Wednesday, April 10, 2013

Evaluating the valuation of the Chinese renminbi

One of the hot topics in the 2012 presidential election was the valuation of the Chinese renminbi. Both candidates argued that they would pressure China to allow its currency to appreciate since they considered it to be under-valued. This presumably allowed China to expand its exports since its goods were priced artificially low. Romney went as far as saying that he would label China as a currency manipulator, a designation that would legalize the implementation of retaliatory tariffs. However, the data show that the Chinese currency has actually been appreciating over the course of the Obama administration, having risen 11 percent since January 2009 according to the NY Times (the downward shift in the graph below reflects this appreciation).

Another way of looking at this is via The Economist's Big Mac Index. According to that measure, the renminbi has appreciated 40.44% against the dollar. That is, a consumer buying a Big Mac in China had to pay $1.83 as of July 2008, but $2.57 as of January of this year (see below). Of course, Big Macs in the US still costs far more than that, averaging to $. Thus, the Big Mac Index indicates that the renminbi is still under-valued by 41.1%. In other words, while China's currency has appreciated in a material way since the start of the Obama Administration, it still has a ways to go for the law of one price to finally be achieved.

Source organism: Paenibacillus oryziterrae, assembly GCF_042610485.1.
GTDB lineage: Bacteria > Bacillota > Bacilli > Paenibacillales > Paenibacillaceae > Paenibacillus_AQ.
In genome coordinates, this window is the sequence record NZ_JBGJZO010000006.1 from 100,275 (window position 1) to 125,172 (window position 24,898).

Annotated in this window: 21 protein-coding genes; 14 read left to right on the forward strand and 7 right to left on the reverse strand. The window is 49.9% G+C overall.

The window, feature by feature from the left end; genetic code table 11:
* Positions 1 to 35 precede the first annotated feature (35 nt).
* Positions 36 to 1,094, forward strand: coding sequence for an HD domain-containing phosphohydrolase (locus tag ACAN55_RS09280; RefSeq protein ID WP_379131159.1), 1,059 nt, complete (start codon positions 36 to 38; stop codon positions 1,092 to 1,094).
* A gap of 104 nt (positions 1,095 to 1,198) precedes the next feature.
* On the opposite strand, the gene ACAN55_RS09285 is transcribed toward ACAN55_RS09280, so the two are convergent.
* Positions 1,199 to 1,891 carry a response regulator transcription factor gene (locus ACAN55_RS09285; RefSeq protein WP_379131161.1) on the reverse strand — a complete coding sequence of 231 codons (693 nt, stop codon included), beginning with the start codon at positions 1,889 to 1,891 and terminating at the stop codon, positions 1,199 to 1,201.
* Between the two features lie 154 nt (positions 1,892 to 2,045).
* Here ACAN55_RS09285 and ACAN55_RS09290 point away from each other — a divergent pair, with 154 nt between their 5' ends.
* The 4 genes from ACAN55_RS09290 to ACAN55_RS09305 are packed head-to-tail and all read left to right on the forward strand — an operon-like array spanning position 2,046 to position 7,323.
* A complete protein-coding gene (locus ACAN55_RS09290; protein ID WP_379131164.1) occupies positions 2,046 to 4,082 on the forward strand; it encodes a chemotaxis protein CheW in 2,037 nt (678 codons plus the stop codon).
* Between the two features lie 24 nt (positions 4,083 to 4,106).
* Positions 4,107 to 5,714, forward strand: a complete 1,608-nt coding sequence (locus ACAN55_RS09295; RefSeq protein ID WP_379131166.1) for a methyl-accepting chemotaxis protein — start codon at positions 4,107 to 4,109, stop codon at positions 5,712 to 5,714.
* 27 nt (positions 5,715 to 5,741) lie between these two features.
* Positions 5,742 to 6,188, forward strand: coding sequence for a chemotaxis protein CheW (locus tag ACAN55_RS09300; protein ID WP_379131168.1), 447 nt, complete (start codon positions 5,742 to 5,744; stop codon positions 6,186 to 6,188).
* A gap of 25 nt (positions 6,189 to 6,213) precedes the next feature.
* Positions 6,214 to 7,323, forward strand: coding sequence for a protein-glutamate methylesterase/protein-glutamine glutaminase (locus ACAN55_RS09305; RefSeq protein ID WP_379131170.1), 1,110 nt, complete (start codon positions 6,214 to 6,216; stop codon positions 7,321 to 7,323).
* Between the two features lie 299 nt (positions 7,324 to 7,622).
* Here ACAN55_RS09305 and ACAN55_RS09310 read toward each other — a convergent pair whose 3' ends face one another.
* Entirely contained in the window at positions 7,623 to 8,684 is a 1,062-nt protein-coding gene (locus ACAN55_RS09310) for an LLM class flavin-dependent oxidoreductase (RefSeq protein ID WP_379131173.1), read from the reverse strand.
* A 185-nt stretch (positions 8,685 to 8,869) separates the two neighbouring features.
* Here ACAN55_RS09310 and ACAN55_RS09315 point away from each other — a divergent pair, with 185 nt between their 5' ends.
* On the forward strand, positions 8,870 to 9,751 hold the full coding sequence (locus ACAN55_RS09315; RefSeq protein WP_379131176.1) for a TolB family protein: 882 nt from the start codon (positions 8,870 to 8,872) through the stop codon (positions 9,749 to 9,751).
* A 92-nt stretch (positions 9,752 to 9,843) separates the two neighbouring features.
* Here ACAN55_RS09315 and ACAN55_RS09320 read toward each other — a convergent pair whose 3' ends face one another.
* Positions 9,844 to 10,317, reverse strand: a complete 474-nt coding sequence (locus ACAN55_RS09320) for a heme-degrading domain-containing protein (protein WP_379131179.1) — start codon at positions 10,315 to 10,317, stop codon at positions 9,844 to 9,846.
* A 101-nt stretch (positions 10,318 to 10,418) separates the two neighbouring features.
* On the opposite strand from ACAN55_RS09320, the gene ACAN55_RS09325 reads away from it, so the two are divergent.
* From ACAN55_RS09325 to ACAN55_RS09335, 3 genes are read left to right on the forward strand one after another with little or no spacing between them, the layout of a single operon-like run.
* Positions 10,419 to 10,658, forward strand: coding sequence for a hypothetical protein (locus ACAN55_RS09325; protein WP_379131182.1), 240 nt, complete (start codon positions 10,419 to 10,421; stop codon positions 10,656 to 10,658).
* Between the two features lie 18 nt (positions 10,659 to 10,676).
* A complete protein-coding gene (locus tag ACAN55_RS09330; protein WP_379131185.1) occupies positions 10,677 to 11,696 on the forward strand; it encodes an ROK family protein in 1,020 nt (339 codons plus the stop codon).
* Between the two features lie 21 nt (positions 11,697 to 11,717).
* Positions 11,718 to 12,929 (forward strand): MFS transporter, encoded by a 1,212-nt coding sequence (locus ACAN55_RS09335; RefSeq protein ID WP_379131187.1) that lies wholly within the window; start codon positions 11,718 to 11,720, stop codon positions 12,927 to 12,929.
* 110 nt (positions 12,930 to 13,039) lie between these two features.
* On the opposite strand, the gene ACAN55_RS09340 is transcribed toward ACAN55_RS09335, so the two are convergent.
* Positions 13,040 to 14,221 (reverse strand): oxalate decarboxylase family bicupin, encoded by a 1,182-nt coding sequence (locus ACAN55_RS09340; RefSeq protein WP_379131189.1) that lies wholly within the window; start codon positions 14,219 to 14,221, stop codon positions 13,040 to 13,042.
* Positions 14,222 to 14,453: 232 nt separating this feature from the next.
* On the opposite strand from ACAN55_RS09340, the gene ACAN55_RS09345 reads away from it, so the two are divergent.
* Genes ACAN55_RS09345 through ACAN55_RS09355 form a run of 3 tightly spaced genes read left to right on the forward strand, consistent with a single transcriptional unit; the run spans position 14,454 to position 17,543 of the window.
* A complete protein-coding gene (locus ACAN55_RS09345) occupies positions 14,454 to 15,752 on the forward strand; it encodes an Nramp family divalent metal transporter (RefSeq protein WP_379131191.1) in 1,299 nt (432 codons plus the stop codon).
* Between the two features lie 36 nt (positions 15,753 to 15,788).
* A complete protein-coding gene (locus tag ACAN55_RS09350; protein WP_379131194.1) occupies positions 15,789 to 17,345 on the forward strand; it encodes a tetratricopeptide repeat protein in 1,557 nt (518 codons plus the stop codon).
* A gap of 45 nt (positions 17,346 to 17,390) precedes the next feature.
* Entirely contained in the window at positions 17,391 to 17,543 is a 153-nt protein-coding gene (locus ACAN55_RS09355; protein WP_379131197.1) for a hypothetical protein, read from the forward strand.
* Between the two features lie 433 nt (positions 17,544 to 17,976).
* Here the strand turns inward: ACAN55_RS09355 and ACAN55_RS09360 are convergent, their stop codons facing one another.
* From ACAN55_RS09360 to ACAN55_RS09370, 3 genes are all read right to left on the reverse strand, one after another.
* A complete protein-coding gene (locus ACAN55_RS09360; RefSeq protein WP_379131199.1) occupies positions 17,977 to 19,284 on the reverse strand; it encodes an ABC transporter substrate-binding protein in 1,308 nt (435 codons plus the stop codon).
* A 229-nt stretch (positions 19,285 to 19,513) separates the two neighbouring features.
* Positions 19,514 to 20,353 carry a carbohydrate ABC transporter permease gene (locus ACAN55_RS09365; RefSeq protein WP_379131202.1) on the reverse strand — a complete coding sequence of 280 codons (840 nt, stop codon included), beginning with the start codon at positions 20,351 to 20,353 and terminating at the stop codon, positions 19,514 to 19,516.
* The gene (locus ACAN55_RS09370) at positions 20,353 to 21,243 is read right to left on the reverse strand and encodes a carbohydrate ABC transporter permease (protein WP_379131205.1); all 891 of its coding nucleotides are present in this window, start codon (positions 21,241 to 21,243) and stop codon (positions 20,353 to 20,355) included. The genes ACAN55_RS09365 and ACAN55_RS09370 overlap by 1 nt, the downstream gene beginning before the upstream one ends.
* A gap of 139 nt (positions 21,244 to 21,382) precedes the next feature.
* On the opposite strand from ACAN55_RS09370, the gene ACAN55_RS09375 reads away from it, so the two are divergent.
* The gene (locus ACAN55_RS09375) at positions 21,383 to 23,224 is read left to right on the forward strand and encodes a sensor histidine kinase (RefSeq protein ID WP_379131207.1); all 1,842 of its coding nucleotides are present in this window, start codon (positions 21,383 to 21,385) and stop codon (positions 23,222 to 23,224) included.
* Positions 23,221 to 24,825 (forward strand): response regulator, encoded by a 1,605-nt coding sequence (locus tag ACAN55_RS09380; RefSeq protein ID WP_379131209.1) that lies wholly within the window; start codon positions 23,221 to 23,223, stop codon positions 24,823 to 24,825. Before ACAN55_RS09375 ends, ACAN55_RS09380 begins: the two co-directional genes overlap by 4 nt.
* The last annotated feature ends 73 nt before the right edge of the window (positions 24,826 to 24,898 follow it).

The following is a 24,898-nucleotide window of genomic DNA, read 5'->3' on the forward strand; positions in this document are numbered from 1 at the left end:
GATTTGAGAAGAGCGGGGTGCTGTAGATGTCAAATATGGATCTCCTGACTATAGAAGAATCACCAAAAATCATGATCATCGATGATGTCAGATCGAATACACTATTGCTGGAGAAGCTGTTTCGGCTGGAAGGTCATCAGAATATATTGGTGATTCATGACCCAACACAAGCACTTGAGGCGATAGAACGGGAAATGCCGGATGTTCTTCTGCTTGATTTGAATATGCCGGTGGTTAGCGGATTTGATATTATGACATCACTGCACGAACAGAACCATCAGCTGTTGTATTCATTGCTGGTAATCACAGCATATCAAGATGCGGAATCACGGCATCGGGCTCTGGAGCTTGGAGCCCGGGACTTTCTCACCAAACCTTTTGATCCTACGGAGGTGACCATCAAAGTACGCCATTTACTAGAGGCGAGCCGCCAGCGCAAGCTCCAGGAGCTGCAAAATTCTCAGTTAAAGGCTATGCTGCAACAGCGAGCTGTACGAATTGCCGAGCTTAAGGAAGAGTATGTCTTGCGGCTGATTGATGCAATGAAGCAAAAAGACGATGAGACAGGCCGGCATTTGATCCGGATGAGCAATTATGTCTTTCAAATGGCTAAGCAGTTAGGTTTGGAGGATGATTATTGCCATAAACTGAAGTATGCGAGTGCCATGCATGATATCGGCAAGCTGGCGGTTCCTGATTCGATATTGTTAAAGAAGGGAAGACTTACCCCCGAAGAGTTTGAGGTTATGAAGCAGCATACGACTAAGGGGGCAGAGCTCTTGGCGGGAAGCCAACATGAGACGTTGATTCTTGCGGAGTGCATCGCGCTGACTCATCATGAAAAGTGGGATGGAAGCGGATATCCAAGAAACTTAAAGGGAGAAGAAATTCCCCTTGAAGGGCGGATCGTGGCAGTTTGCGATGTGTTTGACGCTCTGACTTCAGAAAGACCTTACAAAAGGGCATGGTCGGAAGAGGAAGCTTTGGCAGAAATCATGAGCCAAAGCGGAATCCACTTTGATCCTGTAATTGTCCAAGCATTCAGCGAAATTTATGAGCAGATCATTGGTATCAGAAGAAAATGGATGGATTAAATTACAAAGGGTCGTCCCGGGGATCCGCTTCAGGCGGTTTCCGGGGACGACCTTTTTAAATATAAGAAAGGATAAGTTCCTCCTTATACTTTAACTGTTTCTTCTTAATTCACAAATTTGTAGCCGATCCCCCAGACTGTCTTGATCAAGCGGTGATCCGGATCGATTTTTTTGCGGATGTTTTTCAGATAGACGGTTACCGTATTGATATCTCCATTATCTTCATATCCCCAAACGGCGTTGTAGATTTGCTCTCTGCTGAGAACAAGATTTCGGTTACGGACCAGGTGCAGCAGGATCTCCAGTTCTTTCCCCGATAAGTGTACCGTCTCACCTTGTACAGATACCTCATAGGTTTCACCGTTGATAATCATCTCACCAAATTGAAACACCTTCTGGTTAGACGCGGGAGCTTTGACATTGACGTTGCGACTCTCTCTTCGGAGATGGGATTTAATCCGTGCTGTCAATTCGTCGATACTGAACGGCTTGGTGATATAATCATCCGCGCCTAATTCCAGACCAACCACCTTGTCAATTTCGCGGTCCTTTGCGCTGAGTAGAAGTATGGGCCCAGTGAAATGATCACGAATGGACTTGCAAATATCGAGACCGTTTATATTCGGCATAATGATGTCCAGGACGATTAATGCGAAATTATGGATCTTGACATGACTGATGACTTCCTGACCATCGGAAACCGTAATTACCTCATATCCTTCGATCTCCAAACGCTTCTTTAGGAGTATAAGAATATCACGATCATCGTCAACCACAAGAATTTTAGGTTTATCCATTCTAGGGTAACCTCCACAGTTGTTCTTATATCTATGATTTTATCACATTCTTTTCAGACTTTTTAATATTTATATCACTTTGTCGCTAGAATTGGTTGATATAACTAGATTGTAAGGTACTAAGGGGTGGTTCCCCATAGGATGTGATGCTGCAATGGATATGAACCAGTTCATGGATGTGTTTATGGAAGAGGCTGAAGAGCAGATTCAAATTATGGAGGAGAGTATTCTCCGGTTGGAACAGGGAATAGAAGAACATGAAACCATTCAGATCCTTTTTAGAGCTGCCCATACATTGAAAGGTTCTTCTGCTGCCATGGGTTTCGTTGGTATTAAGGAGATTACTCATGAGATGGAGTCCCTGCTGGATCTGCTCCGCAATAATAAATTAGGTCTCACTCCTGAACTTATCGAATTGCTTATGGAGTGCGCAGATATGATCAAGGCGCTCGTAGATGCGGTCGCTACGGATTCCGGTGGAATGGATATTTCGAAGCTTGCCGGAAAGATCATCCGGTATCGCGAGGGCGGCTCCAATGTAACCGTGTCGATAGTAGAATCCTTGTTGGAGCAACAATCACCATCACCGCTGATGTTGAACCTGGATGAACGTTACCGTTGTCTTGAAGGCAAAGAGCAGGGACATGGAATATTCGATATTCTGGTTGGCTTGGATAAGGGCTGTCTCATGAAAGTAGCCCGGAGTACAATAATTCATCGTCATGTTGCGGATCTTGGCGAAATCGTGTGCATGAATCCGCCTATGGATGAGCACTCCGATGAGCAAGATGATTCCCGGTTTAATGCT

Still, this non-trivial rise begs the question of why has the currency appreciated as much as it has? Specifically, did political pressure from the US have an impact? Both the House (2010) and the Senate (2011) passed bills calling for administration action in response to the renminbi's low value. The Senate's recent bill required the administration to impose retaliatory tariffs on China, though the Republican-led House and the Obama White House were reluctant to adopt this hard-line approach for fear of provoking a trade war. Nevertheless, the Obama administration has continued to seek reform and it seems hard to say that these efforts are unrelated to the changes in the currency's value.  Ultimately, determining the precise role of American domestic politics in this rise presents a complicated question, though one deserving of more social scientific attention. As of now, no such work has attempted to do so, though others have been explored this broader topic.

What do you think?